Does anyone remember How to Spend It? John Arlidge wonders what the magazine’s new title says about the FT’s changing attitudes to wealth.
What’s in a name? Rather a lot for a magazine. Get it right – Vogue, Esquire, Condé Nast Traveller – and everyone knows what to expect in its pages and, therefore, whether to subscribe. One of the best titles is How to Spend It, the Financial Times’s spiffy shopping digest for the haves and the have-yachts. It does exactly what it says on the tin.
Or, rather, it did. The FT has come over all coy about wealth and decided to change the magazine’s name to its initials, HTSI, because, the paper says, the original moniker no longer reflects ‘the deeper sensitivities and priorities’ in a world of growing financial inequality and war in Ukraine. The FT has invited readers to re-interpret the ‘S’, suggesting ‘less transactional’ alternatives, such as ‘how to save it’, ‘savour it’ or ‘style it’.
If the magazine’s editor, Jo Ellison, had hoped the move would attract plaudits, she could not have been more wrong. Critics have queued up to lambast the new name. Some say it sounds like a cross between a sexually transmitted disease and a large infrastructure project. In her Sunday Times column, India Knight pointed out that ‘since HTSI hardly trips off the tongue, you have to say “How to Spend It” to yourself to remind yourself of what the initials are, which hammers the words home to the point of indelibility’. One wag asked if the ‘S’ stood for ‘squander’.
The no-change-name-change might have fooled no one, but it does raise a question of how to publish for the wealthy in troubled times. One of the keys to success is not to give up embracing the escapism and joy of acquiring beautiful things of great quality or enjoy-ing rare experiences.
How to Spend It once claimed that one in five of its readers would consider going on holiday on a private jet. Consider it, but not necessarily do it. Part of the fun of a glossy magazine is to imagine living the shiny life depicted in its pages. Most of us won’t ever look like a Vogue model, nor win Wimbledon, but it’s still fun to read Vogue or a sports magazine and dream.
For those who do have the means to spend, this is the time to do it as never before and magazines should encourage it. Most economies – not to mention individual businesses – depend on consumer spending. There are plenty of things the rich can buy that can change the world in a good way, even if it’s just by keeping clever and creative people employed.
Just ask Torsten Müller-Ötvös, the boss of Rolls-Royce Motor Cars, who is celebrating record sales. ‘Over the last years I’ve seen an appetite to enjoy life,’ he says in this issue’s Liquid Lunch. ‘Covid changed how people see things. They saw how quickly life can end. That made many think, “Wow, I better live now.”’ Studies show every one job in luxury goods production supports six more in the wider economy.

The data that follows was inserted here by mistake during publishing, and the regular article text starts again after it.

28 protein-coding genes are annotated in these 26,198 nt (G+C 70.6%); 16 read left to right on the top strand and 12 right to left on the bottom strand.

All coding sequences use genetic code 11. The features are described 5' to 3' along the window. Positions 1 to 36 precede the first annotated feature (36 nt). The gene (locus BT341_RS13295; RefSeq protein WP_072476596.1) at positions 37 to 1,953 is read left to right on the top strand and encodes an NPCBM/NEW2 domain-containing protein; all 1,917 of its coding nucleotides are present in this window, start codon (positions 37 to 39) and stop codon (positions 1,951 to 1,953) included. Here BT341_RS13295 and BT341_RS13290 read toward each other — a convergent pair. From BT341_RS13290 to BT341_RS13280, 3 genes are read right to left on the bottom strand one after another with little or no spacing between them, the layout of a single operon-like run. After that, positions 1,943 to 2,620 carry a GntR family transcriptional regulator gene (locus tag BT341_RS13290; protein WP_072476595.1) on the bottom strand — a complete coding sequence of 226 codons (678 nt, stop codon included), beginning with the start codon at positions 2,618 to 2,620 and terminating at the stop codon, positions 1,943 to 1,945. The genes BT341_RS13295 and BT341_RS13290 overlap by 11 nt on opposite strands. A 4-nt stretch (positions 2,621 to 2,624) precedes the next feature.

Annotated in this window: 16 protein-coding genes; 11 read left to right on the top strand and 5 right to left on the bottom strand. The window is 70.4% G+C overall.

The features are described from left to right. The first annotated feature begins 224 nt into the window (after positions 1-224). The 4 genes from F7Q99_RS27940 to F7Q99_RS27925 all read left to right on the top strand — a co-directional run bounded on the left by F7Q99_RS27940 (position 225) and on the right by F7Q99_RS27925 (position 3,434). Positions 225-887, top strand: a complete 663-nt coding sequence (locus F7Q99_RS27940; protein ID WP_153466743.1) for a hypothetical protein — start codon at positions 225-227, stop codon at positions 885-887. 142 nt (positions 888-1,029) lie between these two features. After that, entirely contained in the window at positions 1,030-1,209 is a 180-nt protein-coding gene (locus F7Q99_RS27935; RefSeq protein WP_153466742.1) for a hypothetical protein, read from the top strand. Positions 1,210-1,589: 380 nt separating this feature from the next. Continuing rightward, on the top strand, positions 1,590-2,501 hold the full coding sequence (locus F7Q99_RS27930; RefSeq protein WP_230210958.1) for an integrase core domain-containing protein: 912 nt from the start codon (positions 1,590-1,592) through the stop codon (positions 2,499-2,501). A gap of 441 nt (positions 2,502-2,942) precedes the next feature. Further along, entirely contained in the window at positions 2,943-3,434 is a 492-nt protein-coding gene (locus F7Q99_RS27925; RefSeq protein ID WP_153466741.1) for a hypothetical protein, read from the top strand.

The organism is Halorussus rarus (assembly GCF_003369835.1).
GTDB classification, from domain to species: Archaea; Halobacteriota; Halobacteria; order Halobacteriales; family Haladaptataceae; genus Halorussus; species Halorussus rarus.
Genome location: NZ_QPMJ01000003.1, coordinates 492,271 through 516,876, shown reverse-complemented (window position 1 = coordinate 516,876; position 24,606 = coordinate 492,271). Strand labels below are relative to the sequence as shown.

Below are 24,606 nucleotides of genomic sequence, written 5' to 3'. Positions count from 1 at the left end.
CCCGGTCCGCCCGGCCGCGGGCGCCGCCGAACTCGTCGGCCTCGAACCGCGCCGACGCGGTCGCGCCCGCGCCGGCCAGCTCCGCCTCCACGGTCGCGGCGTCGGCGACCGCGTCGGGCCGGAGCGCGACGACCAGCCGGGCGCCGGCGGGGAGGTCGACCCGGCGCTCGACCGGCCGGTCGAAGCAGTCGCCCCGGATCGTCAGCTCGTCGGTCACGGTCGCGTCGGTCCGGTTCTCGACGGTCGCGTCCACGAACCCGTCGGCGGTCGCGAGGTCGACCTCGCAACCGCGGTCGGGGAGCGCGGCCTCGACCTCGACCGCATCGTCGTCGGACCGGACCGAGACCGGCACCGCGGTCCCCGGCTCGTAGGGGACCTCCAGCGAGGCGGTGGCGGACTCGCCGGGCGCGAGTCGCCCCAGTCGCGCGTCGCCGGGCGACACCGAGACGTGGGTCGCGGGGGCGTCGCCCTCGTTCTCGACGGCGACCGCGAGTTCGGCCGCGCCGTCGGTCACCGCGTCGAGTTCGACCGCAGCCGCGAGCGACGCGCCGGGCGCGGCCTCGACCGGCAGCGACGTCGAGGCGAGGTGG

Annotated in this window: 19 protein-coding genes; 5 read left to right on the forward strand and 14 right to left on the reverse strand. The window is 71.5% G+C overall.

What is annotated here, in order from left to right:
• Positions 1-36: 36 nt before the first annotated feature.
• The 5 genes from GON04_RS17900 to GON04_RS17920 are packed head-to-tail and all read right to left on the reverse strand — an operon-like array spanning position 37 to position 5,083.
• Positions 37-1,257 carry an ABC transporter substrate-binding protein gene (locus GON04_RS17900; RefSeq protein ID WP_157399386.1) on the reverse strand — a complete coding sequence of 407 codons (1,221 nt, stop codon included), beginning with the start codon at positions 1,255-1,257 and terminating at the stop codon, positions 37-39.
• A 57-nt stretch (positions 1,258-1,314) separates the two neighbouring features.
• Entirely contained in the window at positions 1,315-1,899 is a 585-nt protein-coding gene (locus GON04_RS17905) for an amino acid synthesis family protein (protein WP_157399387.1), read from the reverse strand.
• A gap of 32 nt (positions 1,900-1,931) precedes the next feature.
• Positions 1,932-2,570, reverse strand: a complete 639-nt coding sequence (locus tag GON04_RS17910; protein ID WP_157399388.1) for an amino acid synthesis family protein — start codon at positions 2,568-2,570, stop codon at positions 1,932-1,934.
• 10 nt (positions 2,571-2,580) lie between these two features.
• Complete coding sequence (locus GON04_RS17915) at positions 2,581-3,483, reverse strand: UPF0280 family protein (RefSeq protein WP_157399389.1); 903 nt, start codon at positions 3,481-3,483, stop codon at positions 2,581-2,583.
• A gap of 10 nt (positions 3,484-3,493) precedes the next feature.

And yet Ellison does have a point. This is an awkward time to cater for the rich, as anyone who has been to Dubai recently can attest. The sight of oligarchs sitting on Jumeirah beach, flicking through the pages of HTSI’s ‘Boats that rock: Superyachts Special’ as Russian forces kill soldiers and civilians in Ukraine is vulgar to put it at its mildest.
And whatever awkwardness Ellison is feeling, I suspect it goes double for the brands whose advertisements fill many of the pages of glossy lifestyle magazines. Indeed, advertiser concerns were probably more behind the FT’s move than editorial squeamishness. They know how much image, tone and timing matter.
Some titles are working deftly with brands to navigate the new economic and social times. Under editor Edward Enninful, Vogue has attracted blue-chip brands, such as BMW, to partner on awards and other promotions. Vogue gets the German marque’s cash and Munich looks cooler than ever by associating with a newly edgy, diverse title.When it comes to editorial, other titles, notably this one, have dialled up coverage of the discerning, responsible wealthy.
Spear’s has a dedicated philanthropy feature in every edition. We recently partnered with the ocean charity Blue Marine Foundation. We have drawn attention to the Earl of Leicester’s commitment to biodiversity, interviewed the first UK-based wealth manager that commits all of its assets under management to deliver on the UN sustainable development goals and, perhaps most significantly, published a feature about the very meaning of wealth.
I suspect Ellison’s inbox will be hostile for a bit and then FT readers will promptly forget the initials and continue to call her magazine How to Spend It for years to come. If it ain’t broke…
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